THE weather over the past week has generally been rather unpleasant.

The temperature may have risen into double figures, but the the accompanying wind has made it feel quite chilly at times. Rain in varying amounts has fallen most days with over an inch falling in 24 hours towards the end of the week.

However, the autumn colours are looking quite beautiful, with my favourite oak tree on the farm looking resplendent in its cloak of golden leaves.

During the past week we had another 60-day interval TB test. Our lives have been on hold since failing our annual test at the beginning of the year, when one cow was found to be a reactor.

This was the first time we had a test failure for many years and meant that we were unable to sell our dairy herd as we had planned. After 60 days we had another test, again one cow was found to be a reactor, so had to be slaughtered. The next 60-day test was clear, so everything was focused on last week’s test.

Every bovine in our herd from the age of 42 days upwards was given a skin test on Tuesday, which was read on Friday, 72 hours later.

All the different groups of cattle had to be gathered and driven to the farm buildings on both days.

All the young stock and dry cows were tested in the morning, whilst all the milking cows were tested as they exited the milking parlour following afternoon milking. By doing this we reduced the stress, keeping the animals routine as normal as possible.

It was my job to record the skin thickness of each bovine, given to me by our vet, before he injected the two sites on each animal’s neck. The cattle were very calm, obviously by now well used to the test routine.

Then on Friday we all held our breath as the cattle were gathered once again, so the test results could be noted. This involved measuring any lumps that may have appeared on the test sites. At 5pm the last cow went through the crush and our vet was able to confirm that on this occasion the herd was clear. What a relief!

After two clear tests we can now sell our dairy herd, as we had planned. So we have some interesting times ahead, as we stop milking and make new plans for the future.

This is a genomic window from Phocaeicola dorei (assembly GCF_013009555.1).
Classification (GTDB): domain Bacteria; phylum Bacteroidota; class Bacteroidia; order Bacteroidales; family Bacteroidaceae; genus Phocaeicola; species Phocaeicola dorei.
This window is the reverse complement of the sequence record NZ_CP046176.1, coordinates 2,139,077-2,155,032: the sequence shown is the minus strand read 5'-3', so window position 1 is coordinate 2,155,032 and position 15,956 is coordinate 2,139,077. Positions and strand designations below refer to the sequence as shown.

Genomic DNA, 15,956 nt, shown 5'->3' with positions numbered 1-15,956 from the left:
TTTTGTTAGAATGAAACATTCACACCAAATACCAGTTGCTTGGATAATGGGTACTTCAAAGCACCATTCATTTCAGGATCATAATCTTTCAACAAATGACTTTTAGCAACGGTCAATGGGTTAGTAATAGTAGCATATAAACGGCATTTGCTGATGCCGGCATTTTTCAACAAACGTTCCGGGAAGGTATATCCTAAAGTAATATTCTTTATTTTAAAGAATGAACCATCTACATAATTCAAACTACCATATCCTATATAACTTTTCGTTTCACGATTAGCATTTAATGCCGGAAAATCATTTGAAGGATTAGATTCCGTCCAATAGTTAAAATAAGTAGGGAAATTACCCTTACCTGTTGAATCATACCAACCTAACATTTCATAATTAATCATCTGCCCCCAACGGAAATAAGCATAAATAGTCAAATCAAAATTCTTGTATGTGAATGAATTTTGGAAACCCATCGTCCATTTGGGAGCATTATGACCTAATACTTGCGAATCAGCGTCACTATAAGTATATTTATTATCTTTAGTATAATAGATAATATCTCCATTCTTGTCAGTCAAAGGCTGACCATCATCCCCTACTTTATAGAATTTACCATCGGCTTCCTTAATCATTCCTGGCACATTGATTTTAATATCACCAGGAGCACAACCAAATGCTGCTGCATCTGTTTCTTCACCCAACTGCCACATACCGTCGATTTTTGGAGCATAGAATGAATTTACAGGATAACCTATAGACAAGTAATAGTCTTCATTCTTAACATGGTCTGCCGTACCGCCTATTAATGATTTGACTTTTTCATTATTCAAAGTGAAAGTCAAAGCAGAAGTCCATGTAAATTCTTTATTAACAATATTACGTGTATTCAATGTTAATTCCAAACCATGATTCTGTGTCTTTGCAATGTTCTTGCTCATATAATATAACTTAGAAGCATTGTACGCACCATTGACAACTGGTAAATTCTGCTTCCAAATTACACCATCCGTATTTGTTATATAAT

The family have been milking cows here since 1957, so big changes are ahead.

During the week David, our nutritionist, took some grass silage samples for analysis, as we had reached this year’s second cut on the silage face. This silage was found to have a higher dry matter and lower protein.

The cow’s diet has been altered accordingly, so we have changed the proportions of maize and grass silage being fed as well as upping the concentrate a little.

Kevin and Melissa have continued to check all their sheep every day, also sorting and moving wethers (castrated ram lambs).

Some of these have been moved onto the forage rape as they have finished grazing the new grass ley.

Others are in a barn being fed a ration of haylage and lamb concentrate pencils, that will help finish them for market.

On the first day of the week Melissa and I held a Pony Club Achievement Badge rally here on Manor Farm. This rally took the form of an unmounted farm walk to obtain the farming and trees achievement badges.

It was a rather dull and windy afternoon, but all the children enjoyed seeing and learning about the animals on our farm.

We also told them about the crops we are growing as we made our way across the fields.

En route we looked at the variety of trees on and bordering the farm, collecting leaves and fruits on our way. We ended the walk back in a barn where we gave the children some refreshments before they went home.